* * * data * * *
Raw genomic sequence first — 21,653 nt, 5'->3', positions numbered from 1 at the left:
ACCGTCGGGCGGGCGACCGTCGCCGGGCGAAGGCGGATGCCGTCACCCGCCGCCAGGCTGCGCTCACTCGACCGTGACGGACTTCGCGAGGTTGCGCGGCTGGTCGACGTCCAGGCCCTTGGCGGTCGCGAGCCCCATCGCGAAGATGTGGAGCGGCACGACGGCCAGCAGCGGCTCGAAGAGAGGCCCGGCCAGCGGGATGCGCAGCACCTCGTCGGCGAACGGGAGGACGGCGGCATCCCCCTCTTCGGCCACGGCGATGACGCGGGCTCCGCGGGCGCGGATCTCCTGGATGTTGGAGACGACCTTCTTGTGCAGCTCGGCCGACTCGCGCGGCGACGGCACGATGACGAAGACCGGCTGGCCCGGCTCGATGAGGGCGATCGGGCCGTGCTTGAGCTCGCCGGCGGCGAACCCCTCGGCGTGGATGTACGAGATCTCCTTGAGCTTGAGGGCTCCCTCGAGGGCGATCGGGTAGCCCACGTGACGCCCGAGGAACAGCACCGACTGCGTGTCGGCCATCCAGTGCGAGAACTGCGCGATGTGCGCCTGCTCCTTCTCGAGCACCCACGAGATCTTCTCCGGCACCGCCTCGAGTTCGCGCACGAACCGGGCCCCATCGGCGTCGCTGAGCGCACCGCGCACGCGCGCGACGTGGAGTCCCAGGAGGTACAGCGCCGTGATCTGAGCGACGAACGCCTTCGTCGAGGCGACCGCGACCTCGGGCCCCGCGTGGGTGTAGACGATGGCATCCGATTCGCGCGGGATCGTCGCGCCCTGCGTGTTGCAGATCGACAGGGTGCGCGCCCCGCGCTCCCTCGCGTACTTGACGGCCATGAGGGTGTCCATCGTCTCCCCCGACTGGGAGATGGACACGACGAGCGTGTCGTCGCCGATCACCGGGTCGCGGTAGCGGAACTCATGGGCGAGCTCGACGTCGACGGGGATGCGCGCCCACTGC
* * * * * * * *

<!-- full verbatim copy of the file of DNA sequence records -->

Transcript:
Raw genomic sequence first — 21,653 nt, 5'->3', positions numbered from 1 at the left:
ACCGTCGGGCGGGCGACCGTCGCCGGGCGAAGGCGGATGCCGTCACCCGCCGCCAGGCTGCGCTCACTCGACCGTGACGGACTTCGCGAGGTTGCGCGGCTGGTCGACGTCCAGGCCCTTGGCGGTCGCGAGCCCCATCGCGAAGATGTGGAGCGGCACGACGGCCAGCAGCGGCTCGAAGAGAGGCCCGGCCAGCGGGATGCGCAGCACCTCGTCGGCGAACGGGAGGACGGCGGCATCCCCCTCTTCGGCCACGGCGATGACGCGGGCTCCGCGGGCGCGGATCTCCTGGATGTTGGAGACGACCTTCTTGTGCAGCTCGGCCGACTCGCGCGGCGACGGCACGATGACGAAGACCGGCTGGCCCGGCTCGATGAGGGCGATCGGGCCGTGCTTGAGCTCGCCGGCGGCGAACCCCTCGGCGTGGATGTACGAGATCTCCTTGAGCTTGAGGGCTCCCTCGAGGGCGATCGGGTAGCCCACGTGACGCCCGAGGAACAGCACCGACTGCGTGTCGGCCATCCAGTGCGAGAACTGCGCGATGTGCGCCTGCTCCTTCTCGAGCACCCACGAGATCTTCTCCGGCACCGCCTCGAGTTCGCGCACGAACCGGGCCCCATCGGCGTCGCTGAGCGCACCGCGCACGCGCGCGACGTGGAGTCCCAGGAGGTACAGCGCCGTGATCTGAGCGACGAACGCCTTCGTCGAGGCGACCGCGACCTCGGGCCCCGCGTGGGTGTAGACGATGGCATCCGATTCGCGCGGGATCGTCGCGCCCTGCGTGTTGCAGATCGACAGGGTGCGCGCCCCGCGCTCCCTCGCGTACTTGACGGCCATGAGGGTGTCCATCGTCTCCCCCGACTGGGAGATGGACACGACGAGCGTGTCGTCGCCGATCACCGGGTCGCGGTAGCGGAACTCATGGGCGAGCTCGACGTCGACGGGGATGCGCGCCCACTGC